THE October 31 tax lodgement deadline has arrived and Australians making money from the share economy are being urged to make sure they are on top of their tax obligations.

Money earned on Airbnb, Uber, Airtasker and similar platforms requires tax to be paid, according to Jason Robinson, director at accounting firm RBK Advisory.

“More clients are casually mentioning extra revenue streams,” Mr Robinson said. “I asked one client how their weekend was and found out they were earning $400 every weekend helping strangers move house.”

The government is beginning to regulate side income sources.

“Uber drivers are now required to be GST registered and hold an ABN before they can begin making money,” Mr Robinson said.

Airbnb and Stayz have become popular with landlords taking advantage of holiday locations by organising fixed leases for colder off-season months and then going short term for a bigger yield over summer, said Sandrina Postorino, managing director of Landlords Choice.

“During these months they can command much higher variable rents,” she said. “This all needs to be accounted for in their tax return.

“Another trap is when investors decide to Airbnb their main residence instead of their investment property, which means it is no longer completely exempt from Capital Gains Tax.”

Side hustles, or hobbies turned into income streams by entrepreneurial types also have tax requirements, according to Clayton Howes, CEO of fintech lender MoneyMe.

“If you make even one dollar on your side hustle that comes with tax obligations,” Mr Howes said.

Gabriel and Catherine Mihalas with a drone Gabriel uses for a second income stream. Picture: Simon Bullard

Gabriel and Catherine Mihalas with a drone Gabriel uses for a second income stream. Picture: Simon Bullard

Another confusing one is network marketing- think Avon and other modern incarnations- often undertaken by stay at home parents, said Katrina Haskew, managing director of Leading Advice.

“Where it can get messy is when turnover is more than $20,000, but they have consumed so much of their own products in testing, trials, or giveaways, that it is an effective loss,” Ms Haskew said. “This is extremely challenging to account for, so it’s paramount that stringent records are kept and presented to accountants.”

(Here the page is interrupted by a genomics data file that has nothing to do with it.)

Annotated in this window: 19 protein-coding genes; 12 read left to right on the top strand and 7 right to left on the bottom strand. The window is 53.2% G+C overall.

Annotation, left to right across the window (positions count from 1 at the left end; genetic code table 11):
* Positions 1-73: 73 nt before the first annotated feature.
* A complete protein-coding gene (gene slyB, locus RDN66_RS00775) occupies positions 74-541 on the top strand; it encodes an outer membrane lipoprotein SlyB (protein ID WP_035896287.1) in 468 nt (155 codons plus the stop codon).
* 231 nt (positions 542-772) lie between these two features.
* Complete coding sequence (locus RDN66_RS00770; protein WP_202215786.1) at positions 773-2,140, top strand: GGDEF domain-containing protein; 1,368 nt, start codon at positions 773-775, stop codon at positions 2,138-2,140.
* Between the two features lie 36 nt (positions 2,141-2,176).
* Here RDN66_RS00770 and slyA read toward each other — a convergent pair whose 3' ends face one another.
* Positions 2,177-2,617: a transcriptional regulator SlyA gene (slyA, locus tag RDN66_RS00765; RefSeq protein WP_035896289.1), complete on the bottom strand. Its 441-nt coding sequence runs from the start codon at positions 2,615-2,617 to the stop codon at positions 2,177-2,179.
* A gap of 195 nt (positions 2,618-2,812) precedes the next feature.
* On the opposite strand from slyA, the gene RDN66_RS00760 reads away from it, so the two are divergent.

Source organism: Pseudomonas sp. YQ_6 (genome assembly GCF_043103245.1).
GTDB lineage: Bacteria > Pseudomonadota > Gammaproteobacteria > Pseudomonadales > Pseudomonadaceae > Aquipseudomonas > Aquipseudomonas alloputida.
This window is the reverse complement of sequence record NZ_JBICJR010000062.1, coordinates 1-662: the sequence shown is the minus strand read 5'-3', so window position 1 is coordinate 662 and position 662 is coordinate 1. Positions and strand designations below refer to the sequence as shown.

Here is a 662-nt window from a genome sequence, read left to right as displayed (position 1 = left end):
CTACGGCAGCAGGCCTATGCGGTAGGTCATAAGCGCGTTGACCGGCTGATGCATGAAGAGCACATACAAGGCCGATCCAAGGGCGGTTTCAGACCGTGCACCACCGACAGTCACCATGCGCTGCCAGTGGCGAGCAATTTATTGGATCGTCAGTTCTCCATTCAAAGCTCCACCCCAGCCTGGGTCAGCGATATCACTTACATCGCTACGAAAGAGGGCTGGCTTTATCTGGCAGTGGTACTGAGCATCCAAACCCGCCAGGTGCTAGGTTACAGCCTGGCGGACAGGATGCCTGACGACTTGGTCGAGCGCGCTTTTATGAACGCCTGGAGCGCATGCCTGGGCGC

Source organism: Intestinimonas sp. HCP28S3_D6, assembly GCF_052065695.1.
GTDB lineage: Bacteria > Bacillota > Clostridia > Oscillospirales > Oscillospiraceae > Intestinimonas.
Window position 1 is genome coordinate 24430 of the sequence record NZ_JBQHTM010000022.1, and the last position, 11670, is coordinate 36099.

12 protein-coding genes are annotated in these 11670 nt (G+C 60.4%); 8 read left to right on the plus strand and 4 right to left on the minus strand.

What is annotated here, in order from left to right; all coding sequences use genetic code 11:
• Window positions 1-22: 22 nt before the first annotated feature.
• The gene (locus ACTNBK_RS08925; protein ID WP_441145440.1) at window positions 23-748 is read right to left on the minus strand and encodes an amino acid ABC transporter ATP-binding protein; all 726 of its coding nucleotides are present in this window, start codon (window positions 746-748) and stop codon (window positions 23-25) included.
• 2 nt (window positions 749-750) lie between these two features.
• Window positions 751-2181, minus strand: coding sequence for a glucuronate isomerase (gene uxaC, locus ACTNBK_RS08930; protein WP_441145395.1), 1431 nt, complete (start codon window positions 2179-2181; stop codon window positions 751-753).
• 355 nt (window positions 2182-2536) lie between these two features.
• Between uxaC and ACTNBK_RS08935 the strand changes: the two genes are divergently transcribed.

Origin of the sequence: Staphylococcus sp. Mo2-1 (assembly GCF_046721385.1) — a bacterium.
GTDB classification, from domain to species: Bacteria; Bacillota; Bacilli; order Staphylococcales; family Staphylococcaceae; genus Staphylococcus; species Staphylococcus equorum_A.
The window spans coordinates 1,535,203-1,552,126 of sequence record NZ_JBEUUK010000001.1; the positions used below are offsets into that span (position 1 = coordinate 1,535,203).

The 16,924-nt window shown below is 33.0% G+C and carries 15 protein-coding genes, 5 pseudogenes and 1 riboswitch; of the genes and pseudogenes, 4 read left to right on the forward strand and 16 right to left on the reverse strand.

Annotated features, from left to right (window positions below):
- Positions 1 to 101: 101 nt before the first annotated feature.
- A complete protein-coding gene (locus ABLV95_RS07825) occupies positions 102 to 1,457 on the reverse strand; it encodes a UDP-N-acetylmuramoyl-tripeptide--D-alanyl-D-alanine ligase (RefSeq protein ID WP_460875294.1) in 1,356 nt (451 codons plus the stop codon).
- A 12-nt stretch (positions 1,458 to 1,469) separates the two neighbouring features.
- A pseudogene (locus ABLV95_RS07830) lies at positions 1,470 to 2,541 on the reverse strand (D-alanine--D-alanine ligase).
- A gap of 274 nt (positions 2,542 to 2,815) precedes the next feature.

ATO assistant commissioner Kath Anderson said many Australians lodge their returns at the last minute and can make mistakes overlook income when in a hurry.

Catherine and Gabriel Mihalas both enjoy side hustles in addition to their regular jobs. Catherine joined Nucerity, a network marketing group in the health and skincare field, as a way to earn money in the years following the birth of son Samuel.

“The key attraction was the hope of building a future residual income where I could stop worrying about money completely, by putting in the groundwork today,” Mrs Mihalas said. “My plan is to eventually retire from nursing with this as my main income.”

Mrs Mihalas did not originally focus on what her tax obligations might be, until the company suggested during her onboarding process that she discuss it with her accountant.

“I’m still at a stage where what I’m doing is considered a hobby; I haven’t yet passed the threshold where it will be considered a business,” Mrs Mihalas said. “But I believe that when I reach that stage, the benefits of the program will outweigh the tax obligations.”

Husband Gabriel set up a side business in aerial drone photography, to combine a hobby with his background in aviation.

“It seemed like a great way to earn extra cash while doing something that I loved,” Mr Mihalas said. “I was aware of the tax implications from day one … I knew which records to keep to stay on track.

“I’d like to think it will become a significant additional revenue stream for our family.”

Originally Published: www.sunshinecoastdaily.com.au

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Developments

Budget for Upcoming Transformation of the CBD Revamped

THE multi- million dollar revitalisation of the Ipswich CBD is set to be front and centre of the budget handed down by Ipswich Mayor Paul Pisasale today.

THE multi- million dollar revitalisation of the Ipswich CBD is set to be front and centre of the budget handed down by Ipswich Mayor Paul Pisasale today. (more…)